In this column, Hughes notes that while 35 states are working on â€œlegislation limiting or abolishing eminent domainâ€, the Kelo decision â€œdid not expand the jurisprudence of eminent domain beyond the settled practice of the past 50 years. The court has not spawned some new demon that will devour our homes unless elected officials come riding to our rescue.â€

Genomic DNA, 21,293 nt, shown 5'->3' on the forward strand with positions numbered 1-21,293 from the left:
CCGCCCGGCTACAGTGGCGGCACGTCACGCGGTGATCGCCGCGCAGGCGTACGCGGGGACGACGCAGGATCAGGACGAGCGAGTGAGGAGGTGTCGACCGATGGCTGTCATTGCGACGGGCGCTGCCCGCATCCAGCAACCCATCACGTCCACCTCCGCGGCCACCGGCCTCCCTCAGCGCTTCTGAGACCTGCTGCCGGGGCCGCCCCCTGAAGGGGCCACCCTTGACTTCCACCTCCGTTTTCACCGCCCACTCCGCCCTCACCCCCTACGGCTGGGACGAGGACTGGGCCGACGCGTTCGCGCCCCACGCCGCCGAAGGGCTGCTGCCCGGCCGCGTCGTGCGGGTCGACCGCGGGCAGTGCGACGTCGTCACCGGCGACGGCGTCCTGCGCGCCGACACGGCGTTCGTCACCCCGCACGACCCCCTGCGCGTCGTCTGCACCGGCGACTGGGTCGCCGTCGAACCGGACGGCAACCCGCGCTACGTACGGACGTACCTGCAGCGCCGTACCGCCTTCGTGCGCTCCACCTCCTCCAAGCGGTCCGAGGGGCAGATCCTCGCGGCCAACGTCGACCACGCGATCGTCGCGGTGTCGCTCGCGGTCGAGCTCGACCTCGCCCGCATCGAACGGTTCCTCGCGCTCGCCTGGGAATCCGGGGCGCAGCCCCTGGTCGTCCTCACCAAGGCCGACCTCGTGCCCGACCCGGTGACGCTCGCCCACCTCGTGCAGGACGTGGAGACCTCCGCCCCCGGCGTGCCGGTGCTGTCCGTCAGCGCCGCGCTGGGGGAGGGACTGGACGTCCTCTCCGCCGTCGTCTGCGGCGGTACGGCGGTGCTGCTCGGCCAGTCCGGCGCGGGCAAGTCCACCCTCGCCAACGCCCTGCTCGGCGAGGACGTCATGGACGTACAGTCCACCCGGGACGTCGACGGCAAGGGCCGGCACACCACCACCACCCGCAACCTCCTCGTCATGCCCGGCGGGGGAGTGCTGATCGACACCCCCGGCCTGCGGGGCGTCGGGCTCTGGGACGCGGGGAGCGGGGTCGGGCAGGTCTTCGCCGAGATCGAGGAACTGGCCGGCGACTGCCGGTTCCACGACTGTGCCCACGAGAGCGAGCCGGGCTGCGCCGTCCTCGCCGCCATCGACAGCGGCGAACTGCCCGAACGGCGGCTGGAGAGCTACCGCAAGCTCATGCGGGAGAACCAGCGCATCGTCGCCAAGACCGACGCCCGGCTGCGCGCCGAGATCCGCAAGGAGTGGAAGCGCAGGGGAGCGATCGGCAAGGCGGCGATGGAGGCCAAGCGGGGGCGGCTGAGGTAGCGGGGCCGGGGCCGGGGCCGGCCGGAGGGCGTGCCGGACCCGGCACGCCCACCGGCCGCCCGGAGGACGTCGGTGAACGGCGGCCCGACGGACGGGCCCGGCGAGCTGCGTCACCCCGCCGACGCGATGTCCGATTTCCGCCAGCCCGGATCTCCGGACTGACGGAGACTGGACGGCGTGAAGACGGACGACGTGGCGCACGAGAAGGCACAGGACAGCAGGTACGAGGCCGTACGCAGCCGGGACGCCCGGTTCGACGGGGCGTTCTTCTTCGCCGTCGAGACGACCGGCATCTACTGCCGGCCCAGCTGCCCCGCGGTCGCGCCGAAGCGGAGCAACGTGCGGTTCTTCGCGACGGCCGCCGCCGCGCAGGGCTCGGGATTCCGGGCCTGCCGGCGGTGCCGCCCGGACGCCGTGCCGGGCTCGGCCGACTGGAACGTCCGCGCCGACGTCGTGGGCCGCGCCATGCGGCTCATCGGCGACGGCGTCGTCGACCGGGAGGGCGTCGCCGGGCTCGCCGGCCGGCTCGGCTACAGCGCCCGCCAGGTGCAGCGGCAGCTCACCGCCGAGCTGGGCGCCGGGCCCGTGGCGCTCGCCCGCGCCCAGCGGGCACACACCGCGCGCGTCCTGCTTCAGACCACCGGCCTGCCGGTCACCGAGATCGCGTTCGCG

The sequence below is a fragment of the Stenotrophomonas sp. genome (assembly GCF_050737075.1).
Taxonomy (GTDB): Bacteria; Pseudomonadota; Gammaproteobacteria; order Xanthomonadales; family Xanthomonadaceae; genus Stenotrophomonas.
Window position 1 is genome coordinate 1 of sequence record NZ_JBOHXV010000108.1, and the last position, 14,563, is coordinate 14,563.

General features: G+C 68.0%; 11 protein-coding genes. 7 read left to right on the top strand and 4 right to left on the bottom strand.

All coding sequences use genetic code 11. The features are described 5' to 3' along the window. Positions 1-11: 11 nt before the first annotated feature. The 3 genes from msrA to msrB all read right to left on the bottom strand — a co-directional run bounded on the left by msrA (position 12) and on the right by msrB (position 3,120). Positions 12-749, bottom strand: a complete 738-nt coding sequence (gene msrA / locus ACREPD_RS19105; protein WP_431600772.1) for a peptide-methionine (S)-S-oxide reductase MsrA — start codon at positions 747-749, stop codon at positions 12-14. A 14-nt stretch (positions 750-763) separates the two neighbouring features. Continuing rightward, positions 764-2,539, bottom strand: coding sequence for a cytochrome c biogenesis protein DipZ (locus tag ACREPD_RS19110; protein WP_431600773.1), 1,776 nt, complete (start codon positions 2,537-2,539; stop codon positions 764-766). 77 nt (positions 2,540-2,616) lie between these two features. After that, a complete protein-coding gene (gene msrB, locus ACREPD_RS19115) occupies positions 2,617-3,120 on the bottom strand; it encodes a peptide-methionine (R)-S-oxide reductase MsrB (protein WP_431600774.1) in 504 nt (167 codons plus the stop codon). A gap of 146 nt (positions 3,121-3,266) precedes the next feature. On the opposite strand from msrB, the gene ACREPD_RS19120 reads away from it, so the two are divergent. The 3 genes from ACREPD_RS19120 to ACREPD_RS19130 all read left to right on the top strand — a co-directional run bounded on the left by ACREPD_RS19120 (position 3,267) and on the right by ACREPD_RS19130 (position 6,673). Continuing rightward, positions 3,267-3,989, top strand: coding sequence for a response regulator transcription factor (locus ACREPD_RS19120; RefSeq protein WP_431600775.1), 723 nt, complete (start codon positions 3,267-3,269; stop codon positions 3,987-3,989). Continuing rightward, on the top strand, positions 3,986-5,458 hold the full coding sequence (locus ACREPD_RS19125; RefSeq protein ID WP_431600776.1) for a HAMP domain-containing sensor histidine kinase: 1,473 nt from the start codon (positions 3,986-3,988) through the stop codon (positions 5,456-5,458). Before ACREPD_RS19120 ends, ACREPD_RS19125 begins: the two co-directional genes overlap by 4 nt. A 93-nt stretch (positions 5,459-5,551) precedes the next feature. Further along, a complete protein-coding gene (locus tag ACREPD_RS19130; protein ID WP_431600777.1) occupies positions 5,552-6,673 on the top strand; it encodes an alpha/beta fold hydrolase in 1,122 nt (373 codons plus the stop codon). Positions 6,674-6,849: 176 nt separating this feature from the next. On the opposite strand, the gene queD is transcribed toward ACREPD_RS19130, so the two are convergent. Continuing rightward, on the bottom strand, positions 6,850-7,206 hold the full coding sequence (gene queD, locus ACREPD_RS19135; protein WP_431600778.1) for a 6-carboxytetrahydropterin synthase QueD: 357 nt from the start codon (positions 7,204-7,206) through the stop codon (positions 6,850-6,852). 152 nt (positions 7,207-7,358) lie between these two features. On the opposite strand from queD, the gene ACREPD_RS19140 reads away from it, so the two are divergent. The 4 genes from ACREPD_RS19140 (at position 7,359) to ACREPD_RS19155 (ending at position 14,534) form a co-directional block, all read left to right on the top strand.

Instead, what politicians are attacking â€œhere is not eminent domain but our faith that government is capable of defining a public use....The use of eminent domain must be well regulated and always demands just compensation. But an assault on eminent domain itself is an assault on our ability to govern ourselves. If we can't define a public purpose, then all government action is illegitimate.
It's just another attack on the idea that government can improve the lives of ordinary people and their communities.â€
Thanks to Margy Waller